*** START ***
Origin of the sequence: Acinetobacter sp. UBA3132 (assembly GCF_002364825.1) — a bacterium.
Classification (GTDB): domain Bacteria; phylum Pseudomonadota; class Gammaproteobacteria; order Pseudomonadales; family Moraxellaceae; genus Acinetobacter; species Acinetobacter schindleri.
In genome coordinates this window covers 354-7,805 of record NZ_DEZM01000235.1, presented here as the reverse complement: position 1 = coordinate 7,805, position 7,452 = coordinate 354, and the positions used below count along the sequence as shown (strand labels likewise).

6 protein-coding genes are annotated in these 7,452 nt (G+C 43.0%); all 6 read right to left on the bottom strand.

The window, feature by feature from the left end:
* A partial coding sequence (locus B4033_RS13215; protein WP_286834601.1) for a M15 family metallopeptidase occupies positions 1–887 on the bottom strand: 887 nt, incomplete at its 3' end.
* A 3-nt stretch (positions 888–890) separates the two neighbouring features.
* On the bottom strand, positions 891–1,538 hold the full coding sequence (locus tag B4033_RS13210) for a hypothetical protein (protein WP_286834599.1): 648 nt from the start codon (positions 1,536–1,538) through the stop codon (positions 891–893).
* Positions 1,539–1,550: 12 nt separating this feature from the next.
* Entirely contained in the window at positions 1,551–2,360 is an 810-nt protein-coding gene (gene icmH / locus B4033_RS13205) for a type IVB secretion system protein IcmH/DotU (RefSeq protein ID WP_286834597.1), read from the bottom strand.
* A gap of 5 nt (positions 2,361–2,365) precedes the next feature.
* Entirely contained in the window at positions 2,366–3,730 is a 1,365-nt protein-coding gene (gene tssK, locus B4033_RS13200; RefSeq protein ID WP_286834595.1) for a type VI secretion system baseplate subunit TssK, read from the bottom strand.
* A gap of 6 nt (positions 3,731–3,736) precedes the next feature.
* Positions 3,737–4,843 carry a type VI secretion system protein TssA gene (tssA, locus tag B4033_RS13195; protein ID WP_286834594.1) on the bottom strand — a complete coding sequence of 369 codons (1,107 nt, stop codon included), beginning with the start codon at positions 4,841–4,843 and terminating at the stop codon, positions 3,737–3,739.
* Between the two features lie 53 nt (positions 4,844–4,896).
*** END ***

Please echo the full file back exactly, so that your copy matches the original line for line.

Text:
Origin of the sequence: Acinetobacter sp. UBA3132 (assembly GCF_002364825.1) — a bacterium.
Classification (GTDB): domain Bacteria; phylum Pseudomonadota; class Gammaproteobacteria; order Pseudomonadales; family Moraxellaceae; genus Acinetobacter; species Acinetobacter schindleri.
In genome coordinates this window covers 354-7,805 of record NZ_DEZM01000235.1, presented here as the reverse complement: position 1 = coordinate 7,805, position 7,452 = coordinate 354, and the positions used below count along the sequence as shown (strand labels likewise).

6 protein-coding genes are annotated in these 7,452 nt (G+C 43.0%); all 6 read right to left on the bottom strand.

The window, feature by feature from the left end:
* A partial coding sequence (locus B4033_RS13215; protein WP_286834601.1) for a M15 family metallopeptidase occupies positions 1–887 on the bottom strand: 887 nt, incomplete at its 3' end.
* A 3-nt stretch (positions 888–890) separates the two neighbouring features.
* On the bottom strand, positions 891–1,538 hold the full coding sequence (locus tag B4033_RS13210) for a hypothetical protein (protein WP_286834599.1): 648 nt from the start codon (positions 1,536–1,538) through the stop codon (positions 891–893).
* Positions 1,539–1,550: 12 nt separating this feature from the next.
* Entirely contained in the window at positions 1,551–2,360 is an 810-nt protein-coding gene (gene icmH / locus B4033_RS13205) for a type IVB secretion system protein IcmH/DotU (RefSeq protein ID WP_286834597.1), read from the bottom strand.
* A gap of 5 nt (positions 2,361–2,365) precedes the next feature.
* Entirely contained in the window at positions 2,366–3,730 is a 1,365-nt protein-coding gene (gene tssK, locus B4033_RS13200; RefSeq protein ID WP_286834595.1) for a type VI secretion system baseplate subunit TssK, read from the bottom strand.
* A gap of 6 nt (positions 3,731–3,736) precedes the next feature.
* Positions 3,737–4,843 carry a type VI secretion system protein TssA gene (tssA, locus tag B4033_RS13195; protein ID WP_286834594.1) on the bottom strand — a complete coding sequence of 369 codons (1,107 nt, stop codon included), beginning with the start codon at positions 4,841–4,843 and terminating at the stop codon, positions 3,737–3,739.
* Between the two features lie 53 nt (positions 4,844–4,896).